Two Fort Bragg soldiers injured on base earlier this year have settled into the routine of recovery.
Sgt. Cory Muzzy and Spc. Scott Yeates were seriously injured in an artillery training accident on Feb. 21 that killed one member of their unit and slightly wounded five more.
Both have encountered multiple surgeries and will continue to have more as they recover from amputations and brain injury, among other medical issues.
Muzzy, 24, was transferred to the Warrior Transition Battalion at Fort Sam Houston in San Antonio, Texas, nearly two months ago. He is staying at the VA Polytrauma Center, which he described as a half-hospital, half-rehabilitation facility.
"My duty right now is to just get better," Muzzy said of his new assignment.
Meanwhile, Yeates, who is 30, spent most of his time recovering from his injuries at Fort Bragg's Womack Army Medical Center but is now home.
An investigation into the cause of the blast is ongoing, with teams from the Army's Criminal Investigation Command, the Combat Readiness/Safety Center at Fort Rucker and the 82nd Airborne Division reviewing the incident.
Only the team from Criminal Investigation Command has finished its report, said Lt. Col. Virginia McCabe, spokeswoman for the 82nd Airborne. Vickie Hendrix, freedom of information officer for the Combat Readiness/Safety Center, said she expected the safety report to be released in the fall or winter.
Muzzy and Yeates are cannon crew members with Bravo Battery, 3rd Battalion, 321st Field Artillery Regiment.
During the accident, Muzzy suffered injuries that resulted in the amputation of his right leg above the knee and left leg below the knee. He's lost some vision in both eyes and sustained a broken vertebrae in his neck, a broken right arm and a brain bleed.
Muzzy said he doesn't remember much from the accident and is overwhelmed with the support he's received from friends and family.
"I'm doing fantastic," Muzzy said in a phone interview from San Antonio. "I'm always in high spirits."
Muzzy spends most of his days doing various therapies to improve his strength and hone his senses.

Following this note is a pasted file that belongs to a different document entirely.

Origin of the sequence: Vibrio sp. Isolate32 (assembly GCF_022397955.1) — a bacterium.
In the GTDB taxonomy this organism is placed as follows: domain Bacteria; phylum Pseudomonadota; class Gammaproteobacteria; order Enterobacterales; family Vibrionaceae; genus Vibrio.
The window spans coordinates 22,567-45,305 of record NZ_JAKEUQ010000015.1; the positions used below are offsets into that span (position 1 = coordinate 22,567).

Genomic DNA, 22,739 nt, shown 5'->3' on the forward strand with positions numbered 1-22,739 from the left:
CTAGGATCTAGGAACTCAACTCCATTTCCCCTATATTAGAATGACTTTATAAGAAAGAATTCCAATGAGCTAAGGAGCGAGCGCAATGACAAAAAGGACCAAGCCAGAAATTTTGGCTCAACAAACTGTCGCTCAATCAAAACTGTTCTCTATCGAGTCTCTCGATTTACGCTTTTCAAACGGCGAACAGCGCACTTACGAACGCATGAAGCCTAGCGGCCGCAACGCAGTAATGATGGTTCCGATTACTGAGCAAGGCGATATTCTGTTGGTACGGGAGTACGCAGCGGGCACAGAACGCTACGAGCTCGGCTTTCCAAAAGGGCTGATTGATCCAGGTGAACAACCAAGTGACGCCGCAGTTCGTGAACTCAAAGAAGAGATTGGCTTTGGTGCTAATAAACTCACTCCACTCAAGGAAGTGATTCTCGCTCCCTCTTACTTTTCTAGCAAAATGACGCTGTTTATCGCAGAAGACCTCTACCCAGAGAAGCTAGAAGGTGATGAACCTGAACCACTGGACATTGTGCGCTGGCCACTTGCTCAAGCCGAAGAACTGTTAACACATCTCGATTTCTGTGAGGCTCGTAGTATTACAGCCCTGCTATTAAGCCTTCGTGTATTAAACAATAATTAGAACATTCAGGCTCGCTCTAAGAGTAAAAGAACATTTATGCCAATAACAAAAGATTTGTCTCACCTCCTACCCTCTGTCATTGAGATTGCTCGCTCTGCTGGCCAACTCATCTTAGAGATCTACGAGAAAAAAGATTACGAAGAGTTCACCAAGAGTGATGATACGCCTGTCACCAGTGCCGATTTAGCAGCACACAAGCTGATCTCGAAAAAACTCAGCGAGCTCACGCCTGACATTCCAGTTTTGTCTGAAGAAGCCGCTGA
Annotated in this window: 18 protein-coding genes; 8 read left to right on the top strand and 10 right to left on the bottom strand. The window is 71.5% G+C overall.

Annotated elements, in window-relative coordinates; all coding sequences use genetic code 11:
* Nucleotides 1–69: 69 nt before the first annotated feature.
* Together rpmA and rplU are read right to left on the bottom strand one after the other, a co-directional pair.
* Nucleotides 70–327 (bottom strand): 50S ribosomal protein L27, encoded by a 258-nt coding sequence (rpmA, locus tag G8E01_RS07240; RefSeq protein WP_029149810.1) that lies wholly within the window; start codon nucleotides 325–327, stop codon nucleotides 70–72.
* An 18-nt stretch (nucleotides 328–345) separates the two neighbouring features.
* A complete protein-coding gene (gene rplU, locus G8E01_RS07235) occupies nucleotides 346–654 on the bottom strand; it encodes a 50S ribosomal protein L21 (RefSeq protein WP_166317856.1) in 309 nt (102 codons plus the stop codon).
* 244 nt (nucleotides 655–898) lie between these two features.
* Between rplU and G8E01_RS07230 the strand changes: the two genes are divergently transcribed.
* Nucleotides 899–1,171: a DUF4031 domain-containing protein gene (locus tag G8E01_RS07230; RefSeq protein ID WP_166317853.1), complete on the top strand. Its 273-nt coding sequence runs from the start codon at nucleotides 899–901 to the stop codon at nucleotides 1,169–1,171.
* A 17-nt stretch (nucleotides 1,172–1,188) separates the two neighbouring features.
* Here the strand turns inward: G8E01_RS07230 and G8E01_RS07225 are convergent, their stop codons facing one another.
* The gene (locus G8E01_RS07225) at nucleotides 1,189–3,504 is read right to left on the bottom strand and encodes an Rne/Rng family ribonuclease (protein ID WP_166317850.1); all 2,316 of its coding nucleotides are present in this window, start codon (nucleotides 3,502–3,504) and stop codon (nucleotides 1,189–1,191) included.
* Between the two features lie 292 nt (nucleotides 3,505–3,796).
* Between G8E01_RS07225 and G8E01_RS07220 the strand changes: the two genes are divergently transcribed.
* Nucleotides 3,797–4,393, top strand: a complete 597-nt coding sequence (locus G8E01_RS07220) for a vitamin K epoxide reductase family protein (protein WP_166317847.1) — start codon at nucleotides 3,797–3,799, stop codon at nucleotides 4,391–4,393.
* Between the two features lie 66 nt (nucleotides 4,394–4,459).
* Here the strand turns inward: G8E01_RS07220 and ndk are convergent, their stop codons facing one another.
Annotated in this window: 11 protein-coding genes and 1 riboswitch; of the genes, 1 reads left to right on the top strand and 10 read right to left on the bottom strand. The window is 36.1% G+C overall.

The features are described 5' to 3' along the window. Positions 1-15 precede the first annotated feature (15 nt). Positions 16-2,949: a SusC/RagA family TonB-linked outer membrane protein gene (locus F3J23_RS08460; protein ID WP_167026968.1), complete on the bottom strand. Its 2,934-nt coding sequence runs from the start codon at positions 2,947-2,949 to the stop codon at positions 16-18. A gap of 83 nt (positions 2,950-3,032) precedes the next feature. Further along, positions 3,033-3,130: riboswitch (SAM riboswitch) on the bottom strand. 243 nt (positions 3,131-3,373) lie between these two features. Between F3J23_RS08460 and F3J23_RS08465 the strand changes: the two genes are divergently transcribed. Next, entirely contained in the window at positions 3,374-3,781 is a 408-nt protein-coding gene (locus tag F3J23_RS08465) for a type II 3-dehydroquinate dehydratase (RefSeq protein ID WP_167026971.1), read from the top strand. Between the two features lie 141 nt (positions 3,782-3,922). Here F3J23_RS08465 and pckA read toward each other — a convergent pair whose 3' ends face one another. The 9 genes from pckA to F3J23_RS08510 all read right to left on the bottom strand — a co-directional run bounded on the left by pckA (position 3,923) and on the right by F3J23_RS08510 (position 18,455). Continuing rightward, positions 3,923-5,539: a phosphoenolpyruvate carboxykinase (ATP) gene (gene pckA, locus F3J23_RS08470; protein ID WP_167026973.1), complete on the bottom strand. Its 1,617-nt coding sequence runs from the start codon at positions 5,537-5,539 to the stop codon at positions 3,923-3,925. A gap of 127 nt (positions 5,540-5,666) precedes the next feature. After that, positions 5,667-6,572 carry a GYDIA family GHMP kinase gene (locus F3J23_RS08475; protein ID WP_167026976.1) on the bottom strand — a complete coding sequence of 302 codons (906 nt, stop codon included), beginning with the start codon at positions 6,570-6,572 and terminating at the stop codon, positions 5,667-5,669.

Soon he'll be able to transition to the Center for the Intrepid, where he'll be an outpatient.
Muzzy said doctors haven't told him how long his recovery is expected to take.
"It's basically just how well I do, how well I heal, and how fast I can get through rehab," he said.
Recovery hasn't been easy, but Muzzy said he's set the bar high and continues to push himself. Five weeks after his second amputation - which he opted for to speed his recovery and limit the pain of trying to repair his damaged left foot - he was up and walking on a prosthetic, he said.
"I tend to adapt rather quickly," he said.
Muzzy, who estimates he's had at least 20 surgeries since February, underwent another procedure Thursday to help restore the cornea in his left eye.
"Both eyes have a great chance of recovering some eyesight," he said. "It's never going to be as good as it was, but it'll be better than nothing."
Yeates also has undergone numerous operations. The blast from the accident essentially crushed all the bones in Yeates' face and knocked out most of his teeth. He also sustained a traumatic brain injury, lacerations to his eyes and bruised lungs.
In March, Yeates' injuries took him to Walter Reed National Military Medical Center for 10 days, where doctors determined the care he needed could be provided at Womack Army Medical Center. After more than a month of hospitalization, his wife said, Yeates was released into her care at their home.
"We've got things down to a science, taking medicine, understanding his limits," Joy Yeates said.
Scott Yeates is able to speak but can be hard to understand because of his injuries, Joy Yeates said. He's still eating through a feeding tube.
Outside of the daily routine of care, the Yeates family has grown accustomed to the cycle of Scott's surgeries.
"It's like a surgery, do some healing, a surgery, get some healing done," Joy Yeates said.
Joy Yeates said her husband is still healing from a surgery on May 13 to reconstruct his lower jaw. His last major surgery is expected to be July 7, when doctors will use bone, blood vessels and skin from his lower leg to reconstruct his upper jaw.
Even after that, doctors expect about another year of surgeries to refine the reconstruction of his face. He may be able to get dental implants at the first of the year, Joy Yeates said.
"We just still take every day that we're lucky, that we're grateful, and we'll get through this," Joy Yeates said. "It's going to be a hard year, but it will be OK at the other side."